At times we all may feel like we don’t fit in at church. We may feel that because we look different, talk different, think different, or act different, we don’t belong. We may even feel like we don’t have anything to contribute. That is not the case. Every person is needed in the Church of Jesus Christ. “For as the body is one, and hath many members, and all the members of that one body, being many, are one body: so also is Christ” (1 Corinthians 12:12).
Elder Dieter F. Uchtdorf, then a member of the First Presidency, explained why everyone is needed: “Brothers and sisters, dear friends, we need your unique talents and perspectives. The diversity of persons and peoples all around the globe is a strength of this Church” (“Come, Join with Us,” Ensign or Liahona, Nov. 2013, 23).
Here are a few things you can do to get to know others around you and to help them get to know you better and come to appreciate your unique talents and abilities.
“And as Jesus passed by, he saw a man which was blind from his birth.
“And his disciples asked him, saying, Master, who did sin, this man, or his parents, that he was born blind?
“Jesus answered, Neither hath this man sinned, nor his parents: but that the works of God should be made manifest in him” (John 9:1–3).
President Russell M. Nelson explained: “For reasons usually unknown, some people are born with physical limitations. Specific parts of the body may be abnormal. Regulatory systems may be out of balance. And all of our bodies are subject to disease and death. Nevertheless, the gift of a physical body is priceless. Without it, we cannot attain a fulness of joy” (“We Are Children of God,” Ensign, Nov. 1998, 86).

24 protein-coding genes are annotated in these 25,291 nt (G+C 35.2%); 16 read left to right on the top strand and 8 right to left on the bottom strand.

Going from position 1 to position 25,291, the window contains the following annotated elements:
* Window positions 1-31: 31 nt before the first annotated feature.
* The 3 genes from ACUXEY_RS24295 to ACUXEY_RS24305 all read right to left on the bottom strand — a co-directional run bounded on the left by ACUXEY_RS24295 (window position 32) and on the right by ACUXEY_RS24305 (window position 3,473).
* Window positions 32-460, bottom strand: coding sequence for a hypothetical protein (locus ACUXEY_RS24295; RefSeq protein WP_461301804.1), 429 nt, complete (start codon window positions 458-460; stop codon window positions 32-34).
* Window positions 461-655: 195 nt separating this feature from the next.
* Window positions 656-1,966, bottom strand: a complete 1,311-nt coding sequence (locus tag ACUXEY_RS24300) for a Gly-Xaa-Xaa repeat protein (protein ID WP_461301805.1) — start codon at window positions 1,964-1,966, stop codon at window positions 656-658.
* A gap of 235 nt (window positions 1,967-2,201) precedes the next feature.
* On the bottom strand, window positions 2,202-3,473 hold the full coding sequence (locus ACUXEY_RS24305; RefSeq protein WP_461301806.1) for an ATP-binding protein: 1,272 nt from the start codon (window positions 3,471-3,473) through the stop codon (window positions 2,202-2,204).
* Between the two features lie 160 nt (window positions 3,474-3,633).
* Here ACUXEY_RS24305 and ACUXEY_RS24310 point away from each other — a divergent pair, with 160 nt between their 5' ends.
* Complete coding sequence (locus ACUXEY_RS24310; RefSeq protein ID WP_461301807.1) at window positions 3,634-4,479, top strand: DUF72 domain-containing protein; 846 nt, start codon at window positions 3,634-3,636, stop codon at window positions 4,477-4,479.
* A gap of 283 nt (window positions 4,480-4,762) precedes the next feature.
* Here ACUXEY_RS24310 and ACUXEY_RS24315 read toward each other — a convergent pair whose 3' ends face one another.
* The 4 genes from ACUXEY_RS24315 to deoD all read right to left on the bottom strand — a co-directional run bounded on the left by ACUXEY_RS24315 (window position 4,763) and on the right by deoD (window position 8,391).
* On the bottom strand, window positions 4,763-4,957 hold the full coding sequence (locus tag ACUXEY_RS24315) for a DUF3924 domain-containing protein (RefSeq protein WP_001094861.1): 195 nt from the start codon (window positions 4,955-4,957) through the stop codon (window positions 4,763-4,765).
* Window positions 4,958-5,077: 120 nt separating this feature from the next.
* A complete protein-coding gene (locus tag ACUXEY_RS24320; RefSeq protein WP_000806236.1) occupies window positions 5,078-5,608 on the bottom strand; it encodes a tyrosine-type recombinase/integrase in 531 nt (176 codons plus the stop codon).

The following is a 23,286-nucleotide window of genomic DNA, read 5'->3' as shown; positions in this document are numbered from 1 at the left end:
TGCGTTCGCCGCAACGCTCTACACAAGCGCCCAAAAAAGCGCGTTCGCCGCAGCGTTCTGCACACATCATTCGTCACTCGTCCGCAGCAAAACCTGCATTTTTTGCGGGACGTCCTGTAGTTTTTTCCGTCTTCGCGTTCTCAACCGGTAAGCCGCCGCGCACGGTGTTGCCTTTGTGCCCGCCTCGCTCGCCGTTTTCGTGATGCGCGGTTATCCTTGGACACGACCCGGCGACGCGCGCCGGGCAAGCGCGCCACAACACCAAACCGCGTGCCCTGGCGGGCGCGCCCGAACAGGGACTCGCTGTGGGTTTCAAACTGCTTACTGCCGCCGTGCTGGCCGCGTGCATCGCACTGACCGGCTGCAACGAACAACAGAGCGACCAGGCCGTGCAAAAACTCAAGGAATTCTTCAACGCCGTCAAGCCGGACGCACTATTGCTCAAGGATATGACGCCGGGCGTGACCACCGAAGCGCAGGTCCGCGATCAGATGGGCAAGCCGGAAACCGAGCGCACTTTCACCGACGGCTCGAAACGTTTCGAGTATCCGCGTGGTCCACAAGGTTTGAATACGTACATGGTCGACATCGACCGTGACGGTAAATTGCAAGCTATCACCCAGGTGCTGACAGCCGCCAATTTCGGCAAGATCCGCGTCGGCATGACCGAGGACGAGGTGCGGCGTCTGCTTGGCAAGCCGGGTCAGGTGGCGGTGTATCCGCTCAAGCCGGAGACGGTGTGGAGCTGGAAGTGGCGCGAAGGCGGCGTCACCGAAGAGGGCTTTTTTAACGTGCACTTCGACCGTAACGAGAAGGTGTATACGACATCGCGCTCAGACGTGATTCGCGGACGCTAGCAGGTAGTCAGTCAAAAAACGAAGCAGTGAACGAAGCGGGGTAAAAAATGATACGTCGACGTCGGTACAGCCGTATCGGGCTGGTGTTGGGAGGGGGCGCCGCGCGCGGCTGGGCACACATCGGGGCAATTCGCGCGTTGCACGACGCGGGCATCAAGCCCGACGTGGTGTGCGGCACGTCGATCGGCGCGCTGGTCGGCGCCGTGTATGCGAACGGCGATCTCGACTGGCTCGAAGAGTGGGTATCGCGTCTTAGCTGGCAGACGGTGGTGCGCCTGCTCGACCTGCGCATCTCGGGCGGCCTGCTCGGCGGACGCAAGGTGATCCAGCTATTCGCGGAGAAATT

As part of Heavenly Father’s plan, we experience adversity during mortality. Although the details of our challenges will differ, unanticipated tests and trials—physical, mental, and spiritual—come to each of us because these are all part of our mortal experience. No matter what difficulties or challenges we face, they can help us grow spiritually and become more like our Heavenly Father and Jesus Christ.
What the Lord told the Prophet Joseph Smith in Liberty Jail about trials can also apply to those challenged with disabilities: “Know thou … that all these things shall give thee experience, and shall be for thy good” (Doctrine and Covenants 122:7).
There will be times when you may need to communicate with others that you need help, support, adaptations, or accommodations because of your disability. Sometimes, a disability may be hard to talk about. Often, others want to help but aren’t aware of your needs or aren’t sure how to help. They might avoid asking you about your situation, because they are afraid of saying the wrong thing or may think the conversation will be awkward. If you aren’t uncomfortable talking about your disability, you will often find that those who love you are willing to listen. Pray to Heavenly Father for courage and guidance about how to talk with people about your disability. Ponder what you would like others to know about you. What are your strengths? What are your challenges? What have you found to be helpful? What talents do you have that could help you serve others?
Realize that most members of the Church are open to guidance on how to help and include those with disabilities. Recognize that your brothers and sisters may also be prompted about how to help.
The Holy Ghost can help family members, teachers, and leaders know when to reach out and how they can be helpful.
Here are a few tips to consider when helping others understand your needs and your situation: